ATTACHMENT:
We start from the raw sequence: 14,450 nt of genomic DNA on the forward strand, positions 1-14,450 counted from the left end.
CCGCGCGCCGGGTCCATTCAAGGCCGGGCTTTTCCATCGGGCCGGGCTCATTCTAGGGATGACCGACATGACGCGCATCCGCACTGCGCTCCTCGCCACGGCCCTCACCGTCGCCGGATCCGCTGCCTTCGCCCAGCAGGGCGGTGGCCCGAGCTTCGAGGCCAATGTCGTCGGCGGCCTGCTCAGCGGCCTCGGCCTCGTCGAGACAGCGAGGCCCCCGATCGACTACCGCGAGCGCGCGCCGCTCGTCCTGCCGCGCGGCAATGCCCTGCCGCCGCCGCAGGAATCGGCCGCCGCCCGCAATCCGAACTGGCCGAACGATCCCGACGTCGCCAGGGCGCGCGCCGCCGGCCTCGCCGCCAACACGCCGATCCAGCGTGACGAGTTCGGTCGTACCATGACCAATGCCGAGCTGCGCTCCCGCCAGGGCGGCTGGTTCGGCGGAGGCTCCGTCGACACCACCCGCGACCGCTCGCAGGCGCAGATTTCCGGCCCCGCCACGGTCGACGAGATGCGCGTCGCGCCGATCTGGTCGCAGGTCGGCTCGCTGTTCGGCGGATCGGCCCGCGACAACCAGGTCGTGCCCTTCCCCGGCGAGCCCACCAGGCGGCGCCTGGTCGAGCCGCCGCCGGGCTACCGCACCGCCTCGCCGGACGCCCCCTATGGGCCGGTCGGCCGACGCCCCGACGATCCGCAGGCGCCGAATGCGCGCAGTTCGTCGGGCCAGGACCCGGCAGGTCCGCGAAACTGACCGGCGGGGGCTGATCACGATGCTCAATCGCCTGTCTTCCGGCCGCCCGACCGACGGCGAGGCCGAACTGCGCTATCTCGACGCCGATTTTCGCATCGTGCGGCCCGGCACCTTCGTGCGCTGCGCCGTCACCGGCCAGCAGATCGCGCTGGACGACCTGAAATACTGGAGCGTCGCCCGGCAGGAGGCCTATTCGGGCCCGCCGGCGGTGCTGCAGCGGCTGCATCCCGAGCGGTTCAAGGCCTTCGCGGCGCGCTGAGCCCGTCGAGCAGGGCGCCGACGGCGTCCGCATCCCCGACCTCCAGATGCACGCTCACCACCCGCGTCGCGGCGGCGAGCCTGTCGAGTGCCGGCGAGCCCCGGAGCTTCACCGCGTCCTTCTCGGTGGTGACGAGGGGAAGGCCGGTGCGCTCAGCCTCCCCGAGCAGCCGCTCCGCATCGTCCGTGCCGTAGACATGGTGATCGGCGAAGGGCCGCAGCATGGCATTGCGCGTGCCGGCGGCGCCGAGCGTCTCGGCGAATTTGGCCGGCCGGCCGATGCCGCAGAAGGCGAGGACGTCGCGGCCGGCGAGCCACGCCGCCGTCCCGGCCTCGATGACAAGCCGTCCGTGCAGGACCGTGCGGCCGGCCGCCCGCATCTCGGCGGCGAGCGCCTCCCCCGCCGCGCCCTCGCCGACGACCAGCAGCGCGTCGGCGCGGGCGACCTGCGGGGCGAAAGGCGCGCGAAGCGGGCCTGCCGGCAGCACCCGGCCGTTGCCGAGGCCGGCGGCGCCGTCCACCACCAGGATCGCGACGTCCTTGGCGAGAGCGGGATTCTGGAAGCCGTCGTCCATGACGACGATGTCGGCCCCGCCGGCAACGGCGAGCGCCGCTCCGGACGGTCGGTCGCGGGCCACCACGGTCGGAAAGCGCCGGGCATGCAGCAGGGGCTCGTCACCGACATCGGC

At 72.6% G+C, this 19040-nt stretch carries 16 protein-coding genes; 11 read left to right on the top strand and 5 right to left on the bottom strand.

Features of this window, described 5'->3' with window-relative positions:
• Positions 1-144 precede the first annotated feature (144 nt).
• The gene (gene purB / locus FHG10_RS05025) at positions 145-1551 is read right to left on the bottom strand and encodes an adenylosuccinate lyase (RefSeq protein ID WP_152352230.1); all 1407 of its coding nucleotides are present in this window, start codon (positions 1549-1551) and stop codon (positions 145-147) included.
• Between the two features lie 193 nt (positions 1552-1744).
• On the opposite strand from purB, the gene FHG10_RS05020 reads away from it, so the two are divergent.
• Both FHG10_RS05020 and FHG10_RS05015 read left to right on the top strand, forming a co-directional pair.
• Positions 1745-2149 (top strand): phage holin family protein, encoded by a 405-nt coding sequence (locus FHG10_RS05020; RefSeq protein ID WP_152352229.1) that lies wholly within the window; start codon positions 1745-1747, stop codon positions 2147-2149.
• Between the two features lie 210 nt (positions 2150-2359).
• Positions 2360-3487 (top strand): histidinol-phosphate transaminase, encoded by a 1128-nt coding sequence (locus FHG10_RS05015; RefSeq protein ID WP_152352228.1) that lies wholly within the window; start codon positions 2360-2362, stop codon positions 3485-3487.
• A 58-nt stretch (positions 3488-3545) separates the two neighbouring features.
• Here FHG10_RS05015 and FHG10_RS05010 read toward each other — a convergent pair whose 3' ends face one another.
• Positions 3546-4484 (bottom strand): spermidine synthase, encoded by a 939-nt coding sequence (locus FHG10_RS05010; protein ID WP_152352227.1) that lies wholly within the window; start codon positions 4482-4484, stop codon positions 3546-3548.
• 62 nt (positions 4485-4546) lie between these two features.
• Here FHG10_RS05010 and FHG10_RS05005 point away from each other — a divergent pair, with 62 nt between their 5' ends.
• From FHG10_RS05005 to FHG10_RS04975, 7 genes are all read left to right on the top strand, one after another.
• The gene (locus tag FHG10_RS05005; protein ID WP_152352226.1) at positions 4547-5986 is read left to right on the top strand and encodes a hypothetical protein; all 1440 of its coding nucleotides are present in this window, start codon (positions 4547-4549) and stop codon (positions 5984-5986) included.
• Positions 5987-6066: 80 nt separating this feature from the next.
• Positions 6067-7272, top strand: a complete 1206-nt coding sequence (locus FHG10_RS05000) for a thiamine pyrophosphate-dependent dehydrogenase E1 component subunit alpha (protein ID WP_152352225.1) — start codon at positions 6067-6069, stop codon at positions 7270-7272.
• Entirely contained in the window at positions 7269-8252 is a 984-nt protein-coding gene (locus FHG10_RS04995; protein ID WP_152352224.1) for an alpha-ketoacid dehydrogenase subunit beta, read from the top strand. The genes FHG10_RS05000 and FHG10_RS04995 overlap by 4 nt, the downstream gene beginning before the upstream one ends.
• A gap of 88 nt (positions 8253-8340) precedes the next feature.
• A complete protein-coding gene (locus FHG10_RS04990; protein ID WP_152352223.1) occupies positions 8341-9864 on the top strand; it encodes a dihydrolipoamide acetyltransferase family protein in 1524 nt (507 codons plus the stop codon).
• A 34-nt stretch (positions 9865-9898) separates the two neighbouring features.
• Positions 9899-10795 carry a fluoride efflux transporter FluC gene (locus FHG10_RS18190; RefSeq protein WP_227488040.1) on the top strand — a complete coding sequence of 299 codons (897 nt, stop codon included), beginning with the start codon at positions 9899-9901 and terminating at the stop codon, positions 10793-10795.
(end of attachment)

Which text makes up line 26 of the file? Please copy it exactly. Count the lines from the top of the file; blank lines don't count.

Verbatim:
• Positions 9899-10795 carry a fluoride efflux transporter FluC gene (locus FHG10_RS18190; RefSeq protein WP_227488040.1) on the top strand — a complete coding sequence of 299 codons (897 nt, stop codon included), beginning with the start codon at positions 9899-9901 and terminating at the stop codon, positions 10793-10795.